Events

Okayafrica & Everyday People Present EVERYDAY AFRIQUE Rooftop Party This Labor Day

Okayafrica & Everyday People Present EVERYDAY AFRIQUE Rooftop party at Output this Labor Day Weekend

This Labor Day we’re teaming up with our friends at Everyday People to throw another epic EVERYDAY AFRIQUE rooftop party to close out the summer at Output in Brooklyn. If you’ve missed our parties in the past, be sure not to play yourself this Labor Day.


Join us on Monday September 5th as we turn up to tunes provided by Allan Kingdom, DJ Moma,  DJ Rich Knight, DJ Cortega, Electrafrique’s own DJ Underdog, and NYC-based DJ/producer Kashaka.

The indoor part of the venue (Panther Room and Output Club) will be accessible to partygoers so this event is *rain or shine*. The afterparty will also be hosted in the Panther Room from 10pm onwards. Tickets $10.

Buy tickets here to the EVERYDAY AFRIQUE rooftop party this Labor Day at Output.

Check out some of the photos from our last July 4th EVERYDAY AFRIQUE with AKA here.

Join the facebook event here.  

21+ / Doors open 2PM /$15 advance tickets / $20 at the door, ladies $10 before 5pm

 

Audio
(Youtube)

7 Gengetone Acts You Need to Check Out

The streets speak gengetone: Kenya's gengetone sound is reverberating across East Africa and the world, get to know its main purveyors.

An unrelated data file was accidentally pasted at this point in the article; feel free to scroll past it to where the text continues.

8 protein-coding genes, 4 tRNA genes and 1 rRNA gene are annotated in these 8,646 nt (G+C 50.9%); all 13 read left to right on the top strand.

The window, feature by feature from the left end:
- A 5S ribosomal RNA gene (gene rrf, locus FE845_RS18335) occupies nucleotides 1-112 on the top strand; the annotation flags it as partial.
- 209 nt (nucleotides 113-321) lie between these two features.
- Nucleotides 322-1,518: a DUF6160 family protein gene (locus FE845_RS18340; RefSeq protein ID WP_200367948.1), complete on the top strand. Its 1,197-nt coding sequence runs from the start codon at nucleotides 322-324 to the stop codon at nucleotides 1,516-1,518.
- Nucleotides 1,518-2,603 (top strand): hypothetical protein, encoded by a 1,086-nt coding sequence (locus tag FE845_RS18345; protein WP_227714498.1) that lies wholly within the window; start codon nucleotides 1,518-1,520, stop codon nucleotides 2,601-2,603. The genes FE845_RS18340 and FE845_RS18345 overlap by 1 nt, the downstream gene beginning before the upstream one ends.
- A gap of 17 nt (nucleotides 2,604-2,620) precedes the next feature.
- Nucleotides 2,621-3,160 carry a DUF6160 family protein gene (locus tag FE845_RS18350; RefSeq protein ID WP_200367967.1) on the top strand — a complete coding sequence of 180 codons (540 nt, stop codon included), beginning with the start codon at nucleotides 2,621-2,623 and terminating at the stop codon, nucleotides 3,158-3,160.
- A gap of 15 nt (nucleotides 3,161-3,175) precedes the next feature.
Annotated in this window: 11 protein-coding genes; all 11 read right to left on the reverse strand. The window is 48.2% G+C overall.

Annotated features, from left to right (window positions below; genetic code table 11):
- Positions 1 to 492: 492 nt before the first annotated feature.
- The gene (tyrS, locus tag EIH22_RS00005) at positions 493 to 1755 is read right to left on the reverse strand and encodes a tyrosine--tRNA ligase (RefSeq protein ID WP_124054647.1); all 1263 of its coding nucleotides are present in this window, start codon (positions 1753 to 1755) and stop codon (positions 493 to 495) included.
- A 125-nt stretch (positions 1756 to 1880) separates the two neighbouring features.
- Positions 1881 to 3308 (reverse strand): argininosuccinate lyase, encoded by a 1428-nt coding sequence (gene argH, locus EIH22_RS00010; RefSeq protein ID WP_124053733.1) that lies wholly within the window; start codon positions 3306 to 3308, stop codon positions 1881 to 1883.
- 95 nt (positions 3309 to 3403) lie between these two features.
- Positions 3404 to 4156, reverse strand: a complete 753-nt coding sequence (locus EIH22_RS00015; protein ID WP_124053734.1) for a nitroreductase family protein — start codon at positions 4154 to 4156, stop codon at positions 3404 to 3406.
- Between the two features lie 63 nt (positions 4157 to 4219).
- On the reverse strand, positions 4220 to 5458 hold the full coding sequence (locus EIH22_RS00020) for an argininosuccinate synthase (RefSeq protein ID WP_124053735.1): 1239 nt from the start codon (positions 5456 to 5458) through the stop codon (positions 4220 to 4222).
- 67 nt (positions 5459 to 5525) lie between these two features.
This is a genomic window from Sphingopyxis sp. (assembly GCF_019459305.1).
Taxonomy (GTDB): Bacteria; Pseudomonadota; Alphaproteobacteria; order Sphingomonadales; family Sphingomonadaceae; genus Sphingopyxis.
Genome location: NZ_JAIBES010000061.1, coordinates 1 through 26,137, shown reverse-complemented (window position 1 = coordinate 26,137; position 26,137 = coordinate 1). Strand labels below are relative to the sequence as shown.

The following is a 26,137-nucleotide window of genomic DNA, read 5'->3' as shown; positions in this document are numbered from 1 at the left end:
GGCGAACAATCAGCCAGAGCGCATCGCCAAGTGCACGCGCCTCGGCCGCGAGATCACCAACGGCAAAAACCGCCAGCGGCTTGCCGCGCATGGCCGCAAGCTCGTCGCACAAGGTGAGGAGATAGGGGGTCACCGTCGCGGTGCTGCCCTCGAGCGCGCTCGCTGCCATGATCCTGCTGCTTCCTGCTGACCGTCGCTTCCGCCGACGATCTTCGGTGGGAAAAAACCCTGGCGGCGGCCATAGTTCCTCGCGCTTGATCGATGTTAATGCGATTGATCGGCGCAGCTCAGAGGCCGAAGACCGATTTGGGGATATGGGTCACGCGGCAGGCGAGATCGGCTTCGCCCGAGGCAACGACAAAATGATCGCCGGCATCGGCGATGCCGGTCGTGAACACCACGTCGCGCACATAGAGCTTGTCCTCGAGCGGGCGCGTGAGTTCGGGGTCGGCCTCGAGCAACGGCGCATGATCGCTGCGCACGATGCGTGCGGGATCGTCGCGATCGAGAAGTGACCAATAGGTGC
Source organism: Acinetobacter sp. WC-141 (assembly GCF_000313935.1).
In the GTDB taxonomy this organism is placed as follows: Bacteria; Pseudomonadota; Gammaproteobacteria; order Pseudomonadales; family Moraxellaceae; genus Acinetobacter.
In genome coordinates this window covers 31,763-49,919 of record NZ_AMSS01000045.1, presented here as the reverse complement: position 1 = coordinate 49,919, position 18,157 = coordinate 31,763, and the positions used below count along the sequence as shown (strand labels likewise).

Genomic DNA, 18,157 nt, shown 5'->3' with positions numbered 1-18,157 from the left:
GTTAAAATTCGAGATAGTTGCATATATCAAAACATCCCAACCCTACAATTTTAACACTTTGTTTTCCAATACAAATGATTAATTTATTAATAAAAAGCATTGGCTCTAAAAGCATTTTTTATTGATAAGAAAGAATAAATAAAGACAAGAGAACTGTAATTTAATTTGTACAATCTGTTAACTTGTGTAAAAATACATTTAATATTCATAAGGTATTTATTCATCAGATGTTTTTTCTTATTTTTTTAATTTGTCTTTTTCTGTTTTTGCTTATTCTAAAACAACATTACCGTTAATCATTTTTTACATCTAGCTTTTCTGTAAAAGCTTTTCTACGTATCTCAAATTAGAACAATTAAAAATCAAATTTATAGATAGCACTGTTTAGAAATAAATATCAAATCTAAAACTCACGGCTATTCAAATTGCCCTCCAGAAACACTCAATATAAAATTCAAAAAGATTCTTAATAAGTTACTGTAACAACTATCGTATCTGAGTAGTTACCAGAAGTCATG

Sailors' "Wamlambez!"Wamlambez!" which roughly translates to "those who lick," is the cry the reverberated round the world, pushing the gengetone sound to the global stage. The response "wamnyonyez" roughly translates to "those who suck" and that should tell you all you need to know about the genre.

Known for its lewd lyrics and repetitive (often call and response) hooks, gengetone makes no apologies for belonging to the streets. First of all, most artists that create gengetone are grouped into bands with a few outliers like Zzero Sufuri riding solo. The songs themselves often feature a multiplicity of voices with screams and crowds coming through as ad libs, adding to this idea that this is definitely "outside" music.

Listening to Odi wa Muranga play with his vocal on the track "Thao" it's easy to think that this is the first, but gengetone fits snuggly in a history of sheng rap based on the kapuka style beat. Kapuka is onomatopoeically named, the beats have that repetitive drum-hat-drum skip that sounds like pu-ka-pu-ka-pu. Artists like Nonini were asking women to come over using this riff long before Ochungulo family told them to stay home if they aren't willing to give it up.

Here's seven gengetone groups worth listening to.

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